Briarcliff Road follows the ridge of the hills. That is why there are so many curves in the road. The ridge also•serves as the watershed for the area. Water which falls on the west side flows toward the Gulf of Mexico and water on the east side works its way to the Atlanta Ocean.

Briarcliff Road was straightened a little and moved to the north when it was paved in about 1938. Before then, it followed what is now Payton Road which was called old Briarcliff Road between about 1938 and 1960. Payton Road was given its current name in about 1960 when it was paved.

General ,Sherman's Union Soldiers March Nearby

There are two historical markers in my neighborhood which tell about General William T. Sherman's troops who marched through here on their way to Atlanta. One is on Shallowford Road in front of Thriftown Shopping Center. The other is on the west side of Briarcliff Road, just north of Shallowford Road.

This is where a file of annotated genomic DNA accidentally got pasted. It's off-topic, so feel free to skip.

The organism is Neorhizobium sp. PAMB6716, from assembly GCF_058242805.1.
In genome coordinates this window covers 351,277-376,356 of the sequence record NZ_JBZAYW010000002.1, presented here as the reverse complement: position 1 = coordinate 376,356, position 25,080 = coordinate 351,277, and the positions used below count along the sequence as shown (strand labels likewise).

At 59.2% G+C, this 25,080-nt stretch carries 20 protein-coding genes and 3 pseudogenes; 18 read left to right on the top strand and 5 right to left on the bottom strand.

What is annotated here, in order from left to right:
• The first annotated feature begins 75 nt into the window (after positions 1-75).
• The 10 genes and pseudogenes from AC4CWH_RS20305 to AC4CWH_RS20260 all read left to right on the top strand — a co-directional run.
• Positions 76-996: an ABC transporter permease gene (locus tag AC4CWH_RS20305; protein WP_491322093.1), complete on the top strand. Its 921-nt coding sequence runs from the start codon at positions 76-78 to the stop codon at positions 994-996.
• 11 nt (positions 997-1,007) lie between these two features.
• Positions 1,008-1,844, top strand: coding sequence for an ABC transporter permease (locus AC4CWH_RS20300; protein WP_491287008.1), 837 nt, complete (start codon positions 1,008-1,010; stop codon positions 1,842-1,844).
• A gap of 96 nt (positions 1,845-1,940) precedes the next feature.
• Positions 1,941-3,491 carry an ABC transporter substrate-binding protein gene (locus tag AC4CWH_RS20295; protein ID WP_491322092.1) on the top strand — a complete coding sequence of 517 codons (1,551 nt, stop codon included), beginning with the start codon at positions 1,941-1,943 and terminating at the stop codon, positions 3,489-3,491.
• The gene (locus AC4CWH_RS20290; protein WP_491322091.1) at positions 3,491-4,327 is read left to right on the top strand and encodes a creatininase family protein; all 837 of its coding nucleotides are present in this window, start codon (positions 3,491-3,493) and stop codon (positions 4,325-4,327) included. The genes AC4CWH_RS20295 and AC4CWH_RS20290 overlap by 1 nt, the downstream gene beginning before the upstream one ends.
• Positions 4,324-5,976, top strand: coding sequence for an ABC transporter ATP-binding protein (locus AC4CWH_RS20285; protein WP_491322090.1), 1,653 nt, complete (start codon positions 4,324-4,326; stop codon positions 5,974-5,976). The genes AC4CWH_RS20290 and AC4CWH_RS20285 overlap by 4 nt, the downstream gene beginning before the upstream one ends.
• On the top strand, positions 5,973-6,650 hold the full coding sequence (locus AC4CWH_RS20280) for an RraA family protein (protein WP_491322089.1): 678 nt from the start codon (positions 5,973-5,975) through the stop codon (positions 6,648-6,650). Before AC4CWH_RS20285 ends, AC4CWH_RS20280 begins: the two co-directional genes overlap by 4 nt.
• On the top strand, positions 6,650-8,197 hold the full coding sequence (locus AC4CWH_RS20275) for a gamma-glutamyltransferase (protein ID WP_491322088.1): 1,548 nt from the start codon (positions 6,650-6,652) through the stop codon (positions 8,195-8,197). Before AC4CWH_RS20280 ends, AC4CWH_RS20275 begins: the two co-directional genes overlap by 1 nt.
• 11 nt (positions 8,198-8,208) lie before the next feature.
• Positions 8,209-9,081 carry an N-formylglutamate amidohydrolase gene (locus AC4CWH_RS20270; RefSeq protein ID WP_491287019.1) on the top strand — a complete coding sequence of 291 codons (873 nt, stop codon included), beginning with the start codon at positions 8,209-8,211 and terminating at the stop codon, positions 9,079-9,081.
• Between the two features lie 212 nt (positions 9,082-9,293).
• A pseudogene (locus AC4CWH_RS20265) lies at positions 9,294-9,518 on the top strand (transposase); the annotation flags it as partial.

On July 18, 1864, Blair's 17th A. C. of McPherson's Army of the Tennessee camped at the site of Blake's Mill where Thriftown now stands. The next day Blair's troops marched down the old Shallow Ford Road and east on what is now Briarcliff Road to join Logan's 15th A.C. at the present Midway Church at Henderson Mill Road. The two corps of federal soldiers were on their way to Stone Mountain to destroy the Georgia Railroad.

On July 19th, Dodge's 16th A. C. also marched south on the old Shallow Ford Road. They followed the indian trail to Decatur to report to General James B. McPherson, who was killed three days later by a Confederate soldier.

John Taylor Jr, and the Elephant Bone